On November 6, 2020, Tennessee Governor Bill Lee granted a reprieve to death row prisoner Pervis Payne, halting his execution, which had been scheduled for December 3, 2020. Governor Lee’s decision came as Mr. Payne awaited the results of DNA testing on key pieces of evidence. The reprieve stays Mr. Payne’s execution through April 9, 2021, at which point the Tennessee Supreme Court may set a new execution date.
Mr. Payne, a Black man with an intellectual disability, has been on death row for 32 years for the murder of Charisse Christopher, a white woman, and her two-year-old daughter. He is the second death row prisoner to be granted a reprieve since Governor Lee assumed office in 2018. In a brief statement accompanying the reprieve, Governor Lee announced, “I am granting Pervis Payne a temporary reprieve from execution until April 9, 2020, due to the challenges and disruptions caused by the COVID-19 pandemic.” Following the reprieve, one of Mr. Payne’s attorneys, Kelley Henry, stated, “Governor Lee was right to delay Pervis Payne’s execution due to the Covid-19 crisis. Bringing witnesses into the prison is unsafe for them, the staff, and the prisoners."
In a clemency petition filed a month before Governor Lee issued the reprieve, Mr. Payne’s attorneys urged Governor Lee to commute his sentence because of his intellectual disability. The petition also discussed the racial stereotypes used against Mr. Payne at trial, including the theory that he was a “sexually predatory black man, high on drugs, who attacked a white woman.” The petition remains under review and Governor Lee made no mention of it in granting the reprieve.
Mr. Payne was sentenced before the U.S. Supreme Court’s 2002 decision in Atkins v. Virginia. The prohibition on executing those with intellectual disabilities applies retroactively, requiring courts to adjudicate the issue of a death row prisoner’s intellectual disability. Though Mr. Payne has repeatedly sought reconsideration of his sentence, the courts have cited procedural roadblocks in refusing to assess his claim. Under current Tennessee law, there is no process to have an intellectual disability claim heard in court after sentencing. The Tennessee Black Caucus of the State Legislators introduced new legislation on November 4, 2020, that will allow courts to overturn a sentence upon finding that a prisoner has an intellectual disability. The legislation is expected to receive bi-partisan support and was inspired by Mr. Payne’s case.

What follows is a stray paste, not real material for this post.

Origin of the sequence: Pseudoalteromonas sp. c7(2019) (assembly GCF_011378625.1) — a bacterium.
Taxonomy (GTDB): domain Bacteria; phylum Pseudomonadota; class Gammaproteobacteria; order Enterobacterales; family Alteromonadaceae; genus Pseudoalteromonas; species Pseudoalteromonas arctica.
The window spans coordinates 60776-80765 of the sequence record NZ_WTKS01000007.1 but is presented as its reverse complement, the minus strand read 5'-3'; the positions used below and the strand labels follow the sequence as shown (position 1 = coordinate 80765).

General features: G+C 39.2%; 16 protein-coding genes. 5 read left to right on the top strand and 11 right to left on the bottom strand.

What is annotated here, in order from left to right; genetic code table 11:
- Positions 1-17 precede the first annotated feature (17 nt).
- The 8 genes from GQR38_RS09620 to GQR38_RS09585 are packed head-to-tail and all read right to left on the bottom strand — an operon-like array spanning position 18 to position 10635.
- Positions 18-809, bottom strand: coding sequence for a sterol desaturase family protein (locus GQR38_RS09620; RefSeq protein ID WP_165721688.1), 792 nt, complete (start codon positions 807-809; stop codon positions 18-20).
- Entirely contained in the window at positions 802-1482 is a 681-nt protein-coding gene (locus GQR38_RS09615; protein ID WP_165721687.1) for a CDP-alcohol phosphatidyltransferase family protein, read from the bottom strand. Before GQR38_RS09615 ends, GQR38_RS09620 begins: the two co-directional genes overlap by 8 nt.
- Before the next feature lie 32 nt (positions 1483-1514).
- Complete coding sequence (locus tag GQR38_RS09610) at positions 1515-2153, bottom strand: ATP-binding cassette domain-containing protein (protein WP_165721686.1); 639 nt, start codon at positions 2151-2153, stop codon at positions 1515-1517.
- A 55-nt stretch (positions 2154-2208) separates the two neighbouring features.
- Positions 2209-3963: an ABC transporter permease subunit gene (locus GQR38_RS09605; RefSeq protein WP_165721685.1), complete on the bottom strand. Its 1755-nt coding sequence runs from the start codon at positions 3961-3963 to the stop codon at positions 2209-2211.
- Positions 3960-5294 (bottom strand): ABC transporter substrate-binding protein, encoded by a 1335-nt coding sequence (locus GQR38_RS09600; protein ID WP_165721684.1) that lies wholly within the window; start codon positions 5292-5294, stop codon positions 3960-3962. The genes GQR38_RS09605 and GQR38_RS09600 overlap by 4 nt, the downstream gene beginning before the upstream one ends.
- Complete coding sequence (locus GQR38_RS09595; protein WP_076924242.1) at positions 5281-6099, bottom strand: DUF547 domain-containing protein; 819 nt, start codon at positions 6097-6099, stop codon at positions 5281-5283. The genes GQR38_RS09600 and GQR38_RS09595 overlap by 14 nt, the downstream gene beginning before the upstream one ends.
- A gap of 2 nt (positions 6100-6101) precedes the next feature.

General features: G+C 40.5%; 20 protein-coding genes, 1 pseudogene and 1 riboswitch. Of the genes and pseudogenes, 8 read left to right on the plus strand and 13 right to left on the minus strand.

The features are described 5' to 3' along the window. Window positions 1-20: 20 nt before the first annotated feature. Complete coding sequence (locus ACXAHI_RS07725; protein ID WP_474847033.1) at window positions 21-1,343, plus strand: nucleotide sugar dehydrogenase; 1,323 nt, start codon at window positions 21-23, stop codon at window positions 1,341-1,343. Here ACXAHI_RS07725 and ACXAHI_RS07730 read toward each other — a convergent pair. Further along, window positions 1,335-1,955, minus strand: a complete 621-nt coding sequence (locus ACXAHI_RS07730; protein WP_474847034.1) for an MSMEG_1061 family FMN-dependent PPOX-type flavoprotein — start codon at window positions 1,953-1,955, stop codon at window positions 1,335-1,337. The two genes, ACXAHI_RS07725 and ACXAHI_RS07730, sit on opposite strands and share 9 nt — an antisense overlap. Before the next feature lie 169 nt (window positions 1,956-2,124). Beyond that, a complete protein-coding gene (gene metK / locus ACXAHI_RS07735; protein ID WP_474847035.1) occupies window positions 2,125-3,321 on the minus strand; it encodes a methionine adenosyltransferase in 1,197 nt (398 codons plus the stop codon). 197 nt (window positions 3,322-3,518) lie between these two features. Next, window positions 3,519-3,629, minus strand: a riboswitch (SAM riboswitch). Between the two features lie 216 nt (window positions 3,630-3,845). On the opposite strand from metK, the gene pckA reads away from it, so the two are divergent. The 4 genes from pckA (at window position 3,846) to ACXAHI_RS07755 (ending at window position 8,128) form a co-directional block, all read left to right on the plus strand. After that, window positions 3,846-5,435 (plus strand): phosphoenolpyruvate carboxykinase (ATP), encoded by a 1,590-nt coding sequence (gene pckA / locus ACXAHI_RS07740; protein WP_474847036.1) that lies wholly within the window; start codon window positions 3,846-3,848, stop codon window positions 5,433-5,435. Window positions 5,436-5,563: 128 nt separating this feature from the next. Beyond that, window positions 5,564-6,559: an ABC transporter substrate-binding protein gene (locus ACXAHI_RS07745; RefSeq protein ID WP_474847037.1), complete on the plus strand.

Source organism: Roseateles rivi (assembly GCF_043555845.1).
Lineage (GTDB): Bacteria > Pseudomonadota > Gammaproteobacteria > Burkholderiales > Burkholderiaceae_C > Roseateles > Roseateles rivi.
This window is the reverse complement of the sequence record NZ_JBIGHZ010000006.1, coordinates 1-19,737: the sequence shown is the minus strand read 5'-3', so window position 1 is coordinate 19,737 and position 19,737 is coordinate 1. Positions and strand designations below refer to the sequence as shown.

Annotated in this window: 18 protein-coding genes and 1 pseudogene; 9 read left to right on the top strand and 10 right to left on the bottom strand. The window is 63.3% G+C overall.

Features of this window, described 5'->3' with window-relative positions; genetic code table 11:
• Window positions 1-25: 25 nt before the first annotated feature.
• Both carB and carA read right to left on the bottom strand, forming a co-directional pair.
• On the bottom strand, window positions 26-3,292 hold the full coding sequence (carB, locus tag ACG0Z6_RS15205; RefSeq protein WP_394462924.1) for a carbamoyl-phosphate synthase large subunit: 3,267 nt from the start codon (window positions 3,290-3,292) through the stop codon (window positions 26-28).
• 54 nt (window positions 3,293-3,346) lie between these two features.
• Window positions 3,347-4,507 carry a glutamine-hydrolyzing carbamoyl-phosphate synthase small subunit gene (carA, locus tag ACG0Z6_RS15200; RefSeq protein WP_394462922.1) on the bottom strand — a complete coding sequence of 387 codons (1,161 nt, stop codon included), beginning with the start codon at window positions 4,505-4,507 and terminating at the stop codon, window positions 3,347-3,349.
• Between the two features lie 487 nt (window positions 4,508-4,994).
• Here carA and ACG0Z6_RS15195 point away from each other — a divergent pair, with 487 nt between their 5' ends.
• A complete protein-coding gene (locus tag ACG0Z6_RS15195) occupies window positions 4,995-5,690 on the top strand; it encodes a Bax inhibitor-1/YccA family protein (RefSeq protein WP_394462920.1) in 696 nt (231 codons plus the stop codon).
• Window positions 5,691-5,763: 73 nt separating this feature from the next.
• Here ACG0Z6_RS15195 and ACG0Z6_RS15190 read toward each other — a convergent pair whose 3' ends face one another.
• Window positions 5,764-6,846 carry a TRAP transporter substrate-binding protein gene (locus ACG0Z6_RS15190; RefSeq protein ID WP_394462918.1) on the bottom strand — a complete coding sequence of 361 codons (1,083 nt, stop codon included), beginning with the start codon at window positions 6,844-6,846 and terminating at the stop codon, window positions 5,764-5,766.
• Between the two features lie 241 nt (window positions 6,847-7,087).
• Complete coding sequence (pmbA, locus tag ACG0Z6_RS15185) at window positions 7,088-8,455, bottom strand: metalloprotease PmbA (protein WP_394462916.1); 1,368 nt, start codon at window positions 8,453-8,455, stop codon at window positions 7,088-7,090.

Mr. Payne is also waiting for the result of DNA testing that could bolster his actual innocence claim. Significant pieces of evidence, including a bloody comforter, sheets, and a pillow, found at the crime scene were not disclosed to the defense until 2019 and along with various biological samples and the murder weapon, have never been tested. On September 16, 2020, Shelby County Criminal Court Judge Paula Skahan ordered DNA testing, stating that “exculpatory DNA results in this case, had they been presented to the jury, would have created a reasonable probability Mr. Payne would not have been convicted of first degree murder.” Judge Skahan ordered DNA testing of eyeglasses, a knife, and other items from the crime scene. However, some of the crime scene evidence, including fingernail clippings, has not been located.
Mr. Payne’s execution date was the last set in Tennessee for 2020. The pandemic has delayed executions throughout the country, with Missouri and Texas the only states to have carried out any executions during the pandemic, in addition to the spree of federal executions.